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Peroxidase activity and total phenolics in basil (Ocimum spp.) in relation to resistance to Peronospora belbahrii, the causal agent of downy mildew of basil.
Z. MERSHA (1), S. Zhang (2). (1) University of Florida, Tropical Research and Education Center, Homestead, FL, U.S.A.; (2) University of Florida, Homestead, FL, U.S.A.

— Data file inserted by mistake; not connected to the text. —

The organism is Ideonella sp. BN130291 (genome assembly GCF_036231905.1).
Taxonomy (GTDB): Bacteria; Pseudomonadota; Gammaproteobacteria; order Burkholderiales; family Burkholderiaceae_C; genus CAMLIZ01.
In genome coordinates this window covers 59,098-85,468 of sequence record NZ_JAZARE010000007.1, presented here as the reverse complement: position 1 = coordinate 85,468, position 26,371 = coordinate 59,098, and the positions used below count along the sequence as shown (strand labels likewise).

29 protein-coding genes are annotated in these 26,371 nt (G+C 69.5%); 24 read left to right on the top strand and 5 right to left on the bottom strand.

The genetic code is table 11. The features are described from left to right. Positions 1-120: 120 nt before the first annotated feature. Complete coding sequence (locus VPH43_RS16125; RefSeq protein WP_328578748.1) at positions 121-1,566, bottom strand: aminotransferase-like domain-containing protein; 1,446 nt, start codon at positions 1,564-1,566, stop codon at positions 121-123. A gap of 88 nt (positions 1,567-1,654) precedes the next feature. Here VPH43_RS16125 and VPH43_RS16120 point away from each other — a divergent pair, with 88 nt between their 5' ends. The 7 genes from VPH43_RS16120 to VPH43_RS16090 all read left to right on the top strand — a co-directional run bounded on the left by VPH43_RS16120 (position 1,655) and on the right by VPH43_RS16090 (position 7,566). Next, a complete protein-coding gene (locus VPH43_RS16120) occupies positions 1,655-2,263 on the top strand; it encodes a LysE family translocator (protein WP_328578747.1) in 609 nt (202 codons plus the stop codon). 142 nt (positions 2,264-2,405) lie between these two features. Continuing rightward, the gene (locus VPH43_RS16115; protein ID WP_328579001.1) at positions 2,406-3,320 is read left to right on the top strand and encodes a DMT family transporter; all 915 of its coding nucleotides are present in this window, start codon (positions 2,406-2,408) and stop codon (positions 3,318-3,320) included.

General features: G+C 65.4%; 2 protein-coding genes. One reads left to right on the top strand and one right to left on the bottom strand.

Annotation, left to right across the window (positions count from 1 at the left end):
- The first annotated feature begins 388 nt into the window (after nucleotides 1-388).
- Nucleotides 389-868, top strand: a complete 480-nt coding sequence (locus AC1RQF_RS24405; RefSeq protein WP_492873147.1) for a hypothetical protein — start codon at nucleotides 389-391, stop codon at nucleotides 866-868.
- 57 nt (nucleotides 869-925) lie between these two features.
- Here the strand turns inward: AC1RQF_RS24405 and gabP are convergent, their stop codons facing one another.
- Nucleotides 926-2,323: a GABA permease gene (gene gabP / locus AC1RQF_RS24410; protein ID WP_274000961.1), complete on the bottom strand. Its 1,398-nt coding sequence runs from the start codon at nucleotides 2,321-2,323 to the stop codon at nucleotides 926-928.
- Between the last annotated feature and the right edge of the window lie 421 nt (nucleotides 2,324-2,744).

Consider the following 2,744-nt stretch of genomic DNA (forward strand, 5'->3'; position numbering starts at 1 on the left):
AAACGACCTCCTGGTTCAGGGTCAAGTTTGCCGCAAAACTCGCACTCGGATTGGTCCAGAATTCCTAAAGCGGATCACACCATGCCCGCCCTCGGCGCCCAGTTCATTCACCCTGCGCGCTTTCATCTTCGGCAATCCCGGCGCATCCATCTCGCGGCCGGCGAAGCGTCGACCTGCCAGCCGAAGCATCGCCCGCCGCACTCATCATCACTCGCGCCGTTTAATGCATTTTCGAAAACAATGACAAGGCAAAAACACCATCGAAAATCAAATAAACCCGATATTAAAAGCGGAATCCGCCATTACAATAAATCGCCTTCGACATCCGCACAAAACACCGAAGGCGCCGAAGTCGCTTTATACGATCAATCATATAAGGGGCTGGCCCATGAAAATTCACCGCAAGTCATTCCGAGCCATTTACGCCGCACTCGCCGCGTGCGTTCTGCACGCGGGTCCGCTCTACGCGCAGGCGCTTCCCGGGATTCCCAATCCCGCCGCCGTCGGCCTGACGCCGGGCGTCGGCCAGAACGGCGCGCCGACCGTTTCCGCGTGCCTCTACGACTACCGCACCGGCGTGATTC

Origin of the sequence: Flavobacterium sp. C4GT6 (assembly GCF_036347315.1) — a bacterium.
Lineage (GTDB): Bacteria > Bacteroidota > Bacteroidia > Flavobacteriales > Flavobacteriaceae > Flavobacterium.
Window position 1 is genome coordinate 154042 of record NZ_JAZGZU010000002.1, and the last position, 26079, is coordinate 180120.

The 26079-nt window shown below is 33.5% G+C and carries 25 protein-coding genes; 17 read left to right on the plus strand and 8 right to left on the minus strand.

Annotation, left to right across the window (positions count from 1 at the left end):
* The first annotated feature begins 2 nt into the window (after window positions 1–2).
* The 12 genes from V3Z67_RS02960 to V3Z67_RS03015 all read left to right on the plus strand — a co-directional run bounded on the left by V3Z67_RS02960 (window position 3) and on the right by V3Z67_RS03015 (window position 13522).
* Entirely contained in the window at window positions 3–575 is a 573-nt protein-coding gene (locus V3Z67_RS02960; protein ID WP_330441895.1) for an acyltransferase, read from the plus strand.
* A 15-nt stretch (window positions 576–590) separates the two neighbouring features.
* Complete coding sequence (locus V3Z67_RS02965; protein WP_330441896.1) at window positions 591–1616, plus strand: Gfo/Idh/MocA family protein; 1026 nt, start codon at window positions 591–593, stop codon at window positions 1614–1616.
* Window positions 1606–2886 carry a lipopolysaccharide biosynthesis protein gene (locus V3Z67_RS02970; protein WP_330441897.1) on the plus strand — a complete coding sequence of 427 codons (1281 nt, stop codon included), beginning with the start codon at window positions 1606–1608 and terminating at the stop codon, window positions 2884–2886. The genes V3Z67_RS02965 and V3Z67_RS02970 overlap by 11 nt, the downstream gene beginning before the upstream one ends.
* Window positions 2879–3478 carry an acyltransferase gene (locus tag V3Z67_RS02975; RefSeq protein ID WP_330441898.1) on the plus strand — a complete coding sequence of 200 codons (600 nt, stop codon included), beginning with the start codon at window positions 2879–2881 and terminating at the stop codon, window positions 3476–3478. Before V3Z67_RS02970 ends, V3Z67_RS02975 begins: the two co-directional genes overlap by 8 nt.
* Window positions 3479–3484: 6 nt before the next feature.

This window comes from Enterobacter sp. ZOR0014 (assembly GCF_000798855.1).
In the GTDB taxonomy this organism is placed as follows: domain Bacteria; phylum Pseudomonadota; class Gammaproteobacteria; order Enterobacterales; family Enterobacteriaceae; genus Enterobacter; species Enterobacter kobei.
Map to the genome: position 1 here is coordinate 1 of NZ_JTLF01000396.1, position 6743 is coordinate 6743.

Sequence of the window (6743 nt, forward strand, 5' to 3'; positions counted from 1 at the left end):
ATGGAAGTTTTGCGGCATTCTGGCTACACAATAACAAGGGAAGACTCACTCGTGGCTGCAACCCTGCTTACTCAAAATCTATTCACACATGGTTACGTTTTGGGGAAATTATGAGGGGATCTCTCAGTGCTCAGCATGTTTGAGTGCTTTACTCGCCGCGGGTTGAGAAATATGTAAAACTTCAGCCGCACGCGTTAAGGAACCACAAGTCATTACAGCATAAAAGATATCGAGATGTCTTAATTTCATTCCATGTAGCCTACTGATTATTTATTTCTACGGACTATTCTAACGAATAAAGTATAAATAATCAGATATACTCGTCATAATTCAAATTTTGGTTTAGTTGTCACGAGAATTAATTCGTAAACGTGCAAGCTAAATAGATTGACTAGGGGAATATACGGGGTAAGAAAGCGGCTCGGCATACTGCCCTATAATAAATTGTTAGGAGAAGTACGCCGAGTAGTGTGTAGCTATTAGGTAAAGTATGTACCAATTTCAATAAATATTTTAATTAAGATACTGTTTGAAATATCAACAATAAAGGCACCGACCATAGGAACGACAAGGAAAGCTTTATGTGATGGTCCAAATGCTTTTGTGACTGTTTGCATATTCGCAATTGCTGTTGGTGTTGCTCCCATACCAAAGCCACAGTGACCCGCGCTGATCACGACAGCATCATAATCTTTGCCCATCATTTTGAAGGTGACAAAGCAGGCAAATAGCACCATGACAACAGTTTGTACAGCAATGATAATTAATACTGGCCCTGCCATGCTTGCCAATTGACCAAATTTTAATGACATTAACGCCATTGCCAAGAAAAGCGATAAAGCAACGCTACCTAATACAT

Seven cultivars of <i>Ocimum</i> spp. were evaluated in greenhouse experiments and field trials for their responses to infection by <i>Peronospora belbahrii</i>, the pathogen of basil downy mildew. Basil leaves were collected and tested for peroxidase (POX) activity and total phenolics (Phe). A significantly (P < 0.0001) different level of POX activity and Phe content was detected among the seven basil cultivars. ‘Lemon basil’ and the cultivar ‘Red rubin’ were found to be resistant with nearly no disease (< 1%) developed until 18-20 days after inoculation (DAI) in the greenhouse inoculations. They also exhibited higher POX activity, higher Phe content and longer period of time from inoculation to symptom occurrence compared to the other five cultivars. Disease severity was lower than 60% on the cultivars ‘Genovese’ and ‘Large leaf Italian’ until 14 DAI, but the cultivars ‘Cinnamon’, ‘Thai’ and ‘Common basil’ had a disease severity up to 85% within 14 DAI. In field trials, lemon basil sustained nearly a disease-free vigorous growth 14 weeks after planting, but ‘Red rubin’ was more prone to the natural infection than in the greenhouse experiments. POX activity in field grown ‘Lemon basil’ was also significantly (P < 0.0001) higher than other cultivars. It is found that POX activity in basil was inversely correlated with downy mildew disease epidemics. POX activity and Phe content of basil cultivars could potentially be used to rapidly assess resistance in basil against downy mildew disease.<p><p>Keywords: Oomycete, Vegetables

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